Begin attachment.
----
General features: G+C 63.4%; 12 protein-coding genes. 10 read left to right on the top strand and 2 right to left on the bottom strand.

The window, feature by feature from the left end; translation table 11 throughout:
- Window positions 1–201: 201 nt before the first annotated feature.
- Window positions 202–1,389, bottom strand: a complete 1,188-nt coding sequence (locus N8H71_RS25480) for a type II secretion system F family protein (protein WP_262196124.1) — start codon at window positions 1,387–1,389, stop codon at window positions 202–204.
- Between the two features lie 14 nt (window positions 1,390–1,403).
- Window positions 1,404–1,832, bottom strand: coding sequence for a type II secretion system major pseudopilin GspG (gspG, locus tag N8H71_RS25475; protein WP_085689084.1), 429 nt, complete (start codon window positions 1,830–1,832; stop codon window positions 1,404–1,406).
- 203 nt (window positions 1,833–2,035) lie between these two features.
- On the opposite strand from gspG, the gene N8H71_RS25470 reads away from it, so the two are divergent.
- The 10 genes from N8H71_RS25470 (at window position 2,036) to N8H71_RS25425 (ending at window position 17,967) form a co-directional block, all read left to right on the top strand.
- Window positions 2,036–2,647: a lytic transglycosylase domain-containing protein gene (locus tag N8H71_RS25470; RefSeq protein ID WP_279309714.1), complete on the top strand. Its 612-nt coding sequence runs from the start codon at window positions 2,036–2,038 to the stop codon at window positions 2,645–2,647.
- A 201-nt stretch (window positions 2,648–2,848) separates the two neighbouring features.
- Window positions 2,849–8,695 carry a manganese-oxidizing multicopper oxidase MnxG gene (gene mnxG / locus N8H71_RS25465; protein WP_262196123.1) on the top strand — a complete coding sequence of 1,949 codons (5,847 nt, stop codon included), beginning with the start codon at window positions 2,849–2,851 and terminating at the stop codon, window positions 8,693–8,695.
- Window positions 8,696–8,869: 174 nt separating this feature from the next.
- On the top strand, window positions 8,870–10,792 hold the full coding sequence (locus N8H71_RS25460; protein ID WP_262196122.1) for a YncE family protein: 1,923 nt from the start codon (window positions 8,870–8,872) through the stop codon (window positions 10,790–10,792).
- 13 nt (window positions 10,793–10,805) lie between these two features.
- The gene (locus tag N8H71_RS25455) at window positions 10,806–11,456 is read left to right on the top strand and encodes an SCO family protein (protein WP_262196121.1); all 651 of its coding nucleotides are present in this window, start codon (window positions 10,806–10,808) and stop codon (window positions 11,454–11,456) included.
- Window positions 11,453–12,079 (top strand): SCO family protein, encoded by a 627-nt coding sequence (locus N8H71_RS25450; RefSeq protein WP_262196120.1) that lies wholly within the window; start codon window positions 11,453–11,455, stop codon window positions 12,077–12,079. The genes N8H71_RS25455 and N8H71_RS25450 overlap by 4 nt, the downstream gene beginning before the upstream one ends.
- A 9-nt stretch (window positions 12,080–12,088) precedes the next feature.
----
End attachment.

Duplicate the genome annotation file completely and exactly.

General features: G+C 63.4%; 12 protein-coding genes. 10 read left to right on the top strand and 2 right to left on the bottom strand.

The window, feature by feature from the left end; translation table 11 throughout:
- Window positions 1–201: 201 nt before the first annotated feature.
- Window positions 202–1,389, bottom strand: a complete 1,188-nt coding sequence (locus N8H71_RS25480) for a type II secretion system F family protein (protein WP_262196124.1) — start codon at window positions 1,387–1,389, stop codon at window positions 202–204.
- Between the two features lie 14 nt (window positions 1,390–1,403).
- Window positions 1,404–1,832, bottom strand: coding sequence for a type II secretion system major pseudopilin GspG (gspG, locus tag N8H71_RS25475; protein WP_085689084.1), 429 nt, complete (start codon window positions 1,830–1,832; stop codon window positions 1,404–1,406).
- 203 nt (window positions 1,833–2,035) lie between these two features.
- On the opposite strand from gspG, the gene N8H71_RS25470 reads away from it, so the two are divergent.
- The 10 genes from N8H71_RS25470 (at window position 2,036) to N8H71_RS25425 (ending at window position 17,967) form a co-directional block, all read left to right on the top strand.
- Window positions 2,036–2,647: a lytic transglycosylase domain-containing protein gene (locus tag N8H71_RS25470; RefSeq protein ID WP_279309714.1), complete on the top strand. Its 612-nt coding sequence runs from the start codon at window positions 2,036–2,038 to the stop codon at window positions 2,645–2,647.
- A 201-nt stretch (window positions 2,648–2,848) separates the two neighbouring features.
- Window positions 2,849–8,695 carry a manganese-oxidizing multicopper oxidase MnxG gene (gene mnxG / locus N8H71_RS25465; protein WP_262196123.1) on the top strand — a complete coding sequence of 1,949 codons (5,847 nt, stop codon included), beginning with the start codon at window positions 2,849–2,851 and terminating at the stop codon, window positions 8,693–8,695.
- Window positions 8,696–8,869: 174 nt separating this feature from the next.
- On the top strand, window positions 8,870–10,792 hold the full coding sequence (locus N8H71_RS25460; protein ID WP_262196122.1) for a YncE family protein: 1,923 nt from the start codon (window positions 8,870–8,872) through the stop codon (window positions 10,790–10,792).
- 13 nt (window positions 10,793–10,805) lie between these two features.
- The gene (locus tag N8H71_RS25455) at window positions 10,806–11,456 is read left to right on the top strand and encodes an SCO family protein (protein WP_262196121.1); all 651 of its coding nucleotides are present in this window, start codon (window positions 10,806–10,808) and stop codon (window positions 11,454–11,456) included.
- Window positions 11,453–12,079 (top strand): SCO family protein, encoded by a 627-nt coding sequence (locus N8H71_RS25450; RefSeq protein WP_262196120.1) that lies wholly within the window; start codon window positions 11,453–11,455, stop codon window positions 12,077–12,079. The genes N8H71_RS25455 and N8H71_RS25450 overlap by 4 nt, the downstream gene beginning before the upstream one ends.
- A 9-nt stretch (window positions 12,080–12,088) precedes the next feature.